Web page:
Talking testing, agility and automation... and anything else.



12
Feb 15

Can You Give Me A Login?

P1000811-1QA folk are protective of their logins, and rightly so. We create users to test with, and expect their accounts to be in the state we left them in. It’s not convenience… it’s essential.

But Devs will ask you for a login to this server, or that server. So send them the link to the wiki page that describes how they can create their own logins, and even walk them through it if need be.

But if they still come asking for a login, try creating, and sending them a login with the username “lazydevs”. Problem solved :)

Sometimes the passive-aggressive solution is the right solution.


12
Jan 14

Spock: Test Framework With Creamy BDD Center

spock[1]Two things I’m willing to admit:

  1. I think it’s a bad idea to dismiss tools prematurely
  2. I think most BDD tools are crap

Delicious hyperbolic contradiction aside, it would probably be more accurate (and PC) to say I’ve yet to work in a situation where using tools like Cucumber or JBehave would make sense. I.e. these tools just don’t compliment my, or my team’s, workflow.

Enter Spock. Spock is a testing framework for Java/Groovy, that is very similar to JUnit, but also adds BDD-friendly specification, baked right in. With Spock, there’s no need to maintain a separate feature or spec file; no weird broken-English language to learn. Your code is the spec and the end result is clean, readable and maintainable.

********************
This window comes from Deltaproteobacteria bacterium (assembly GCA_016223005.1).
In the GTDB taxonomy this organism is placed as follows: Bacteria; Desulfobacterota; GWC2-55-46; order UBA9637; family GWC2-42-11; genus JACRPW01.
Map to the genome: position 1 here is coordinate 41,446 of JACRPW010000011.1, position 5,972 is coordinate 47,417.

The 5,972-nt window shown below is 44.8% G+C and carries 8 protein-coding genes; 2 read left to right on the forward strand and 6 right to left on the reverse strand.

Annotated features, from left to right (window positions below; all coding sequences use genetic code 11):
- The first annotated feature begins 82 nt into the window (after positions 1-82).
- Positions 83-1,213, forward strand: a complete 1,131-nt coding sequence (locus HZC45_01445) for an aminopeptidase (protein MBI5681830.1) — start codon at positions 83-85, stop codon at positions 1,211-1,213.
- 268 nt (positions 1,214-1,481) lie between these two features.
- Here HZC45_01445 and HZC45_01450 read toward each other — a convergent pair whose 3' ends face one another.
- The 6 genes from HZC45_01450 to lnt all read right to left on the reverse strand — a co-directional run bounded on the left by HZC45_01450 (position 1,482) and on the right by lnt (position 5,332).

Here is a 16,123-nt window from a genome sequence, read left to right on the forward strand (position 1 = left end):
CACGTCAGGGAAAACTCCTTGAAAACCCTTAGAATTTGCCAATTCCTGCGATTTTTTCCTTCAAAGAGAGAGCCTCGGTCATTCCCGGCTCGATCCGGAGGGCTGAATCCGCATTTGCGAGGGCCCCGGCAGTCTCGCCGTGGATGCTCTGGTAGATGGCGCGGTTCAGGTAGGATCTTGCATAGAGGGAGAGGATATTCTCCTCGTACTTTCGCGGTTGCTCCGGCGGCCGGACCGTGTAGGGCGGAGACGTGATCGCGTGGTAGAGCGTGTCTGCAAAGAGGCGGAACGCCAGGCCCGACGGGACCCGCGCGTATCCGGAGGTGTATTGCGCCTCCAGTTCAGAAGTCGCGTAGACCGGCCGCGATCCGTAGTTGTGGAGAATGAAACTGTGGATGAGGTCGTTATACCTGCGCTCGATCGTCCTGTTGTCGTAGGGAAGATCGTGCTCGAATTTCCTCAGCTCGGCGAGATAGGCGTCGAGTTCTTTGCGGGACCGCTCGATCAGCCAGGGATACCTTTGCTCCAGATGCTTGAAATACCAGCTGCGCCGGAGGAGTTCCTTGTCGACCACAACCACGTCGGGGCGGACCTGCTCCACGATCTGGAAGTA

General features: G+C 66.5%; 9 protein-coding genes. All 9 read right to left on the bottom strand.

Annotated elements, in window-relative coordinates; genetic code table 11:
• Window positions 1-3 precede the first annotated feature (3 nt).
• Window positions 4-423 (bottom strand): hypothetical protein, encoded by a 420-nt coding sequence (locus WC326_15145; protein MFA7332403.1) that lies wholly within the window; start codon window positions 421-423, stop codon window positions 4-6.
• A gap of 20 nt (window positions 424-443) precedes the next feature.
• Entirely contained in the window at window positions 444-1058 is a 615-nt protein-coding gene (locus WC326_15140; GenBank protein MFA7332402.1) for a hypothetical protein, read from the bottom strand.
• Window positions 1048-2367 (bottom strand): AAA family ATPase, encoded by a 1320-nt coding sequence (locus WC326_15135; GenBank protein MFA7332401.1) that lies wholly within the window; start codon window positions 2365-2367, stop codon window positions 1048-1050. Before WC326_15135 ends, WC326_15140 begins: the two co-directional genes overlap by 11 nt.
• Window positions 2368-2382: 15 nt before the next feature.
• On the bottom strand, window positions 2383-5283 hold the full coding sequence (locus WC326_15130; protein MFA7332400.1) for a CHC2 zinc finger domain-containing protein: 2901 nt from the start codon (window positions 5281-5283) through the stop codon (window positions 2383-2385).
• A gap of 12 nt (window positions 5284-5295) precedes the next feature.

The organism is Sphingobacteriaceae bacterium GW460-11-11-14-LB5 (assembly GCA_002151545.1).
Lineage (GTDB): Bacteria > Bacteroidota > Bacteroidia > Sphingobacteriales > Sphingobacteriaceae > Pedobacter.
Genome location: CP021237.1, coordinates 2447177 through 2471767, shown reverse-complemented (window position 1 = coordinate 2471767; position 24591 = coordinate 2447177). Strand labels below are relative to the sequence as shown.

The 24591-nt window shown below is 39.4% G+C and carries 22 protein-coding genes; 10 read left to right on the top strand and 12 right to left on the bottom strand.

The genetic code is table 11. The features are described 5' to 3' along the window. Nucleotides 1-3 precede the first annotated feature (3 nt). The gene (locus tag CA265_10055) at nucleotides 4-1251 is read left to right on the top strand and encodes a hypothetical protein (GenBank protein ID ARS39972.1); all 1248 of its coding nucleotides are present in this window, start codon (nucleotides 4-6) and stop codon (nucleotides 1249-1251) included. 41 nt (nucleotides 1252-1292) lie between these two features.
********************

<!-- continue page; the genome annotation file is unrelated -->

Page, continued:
Case in point: the following is a Geb test, written in Groovy and using Spock. This is working code from my geb-example project on GitHub.

This test, from my CLSearchTest class, which tests searching on Craigslist (had to use something :) ). With that in mind, the code above is probably very readable to just about anyone. I’ll break down what’s going on a bit…

We start by defining our test: 'searches with few results offer nearby results', which is also our method name. Method names are string literals (can have spaces).

Next we have Spock’s built-in code blocks, labeled given:, when: and then:. These three blocks represent the different phases of a test. Each block can also include an optional description to help with readability. A bit about each block:

  1. given: (optional): Think of this block as a setup. It gives you the optional ability to specify state.
  2. when: (required): This is where the meat of your test code will go. You can have multiple Whens and Thens but they must be used in pairs.
  3. then: (required): This block is for asserts. All code in this section must return true or your test will fail. This gives your reader an easy way to see what the test is actually testing!

This just scratches the surface of Spock’s offerings. You of course get a full boat of annotations (including my favorite, @IgnoreRest) and fixture methods, additional blocks, etc… Plus it runs anywhere JUnit runs.

Don’t get me wrong, the principals of BDD are sound but I want tools that work the way I do, not the other way around. When using Spock along with Geb’s page object pattern and selectors, and Groovy’s fabulous syntax, the resulting code is both elegant and readable. YMMV…


07
Jan 14

Geb vs. Sahi vs. Selenium-Webdriver

gebAs an addendum to my original post comparing Selenium and Sahi, I offer the same test written in Geb.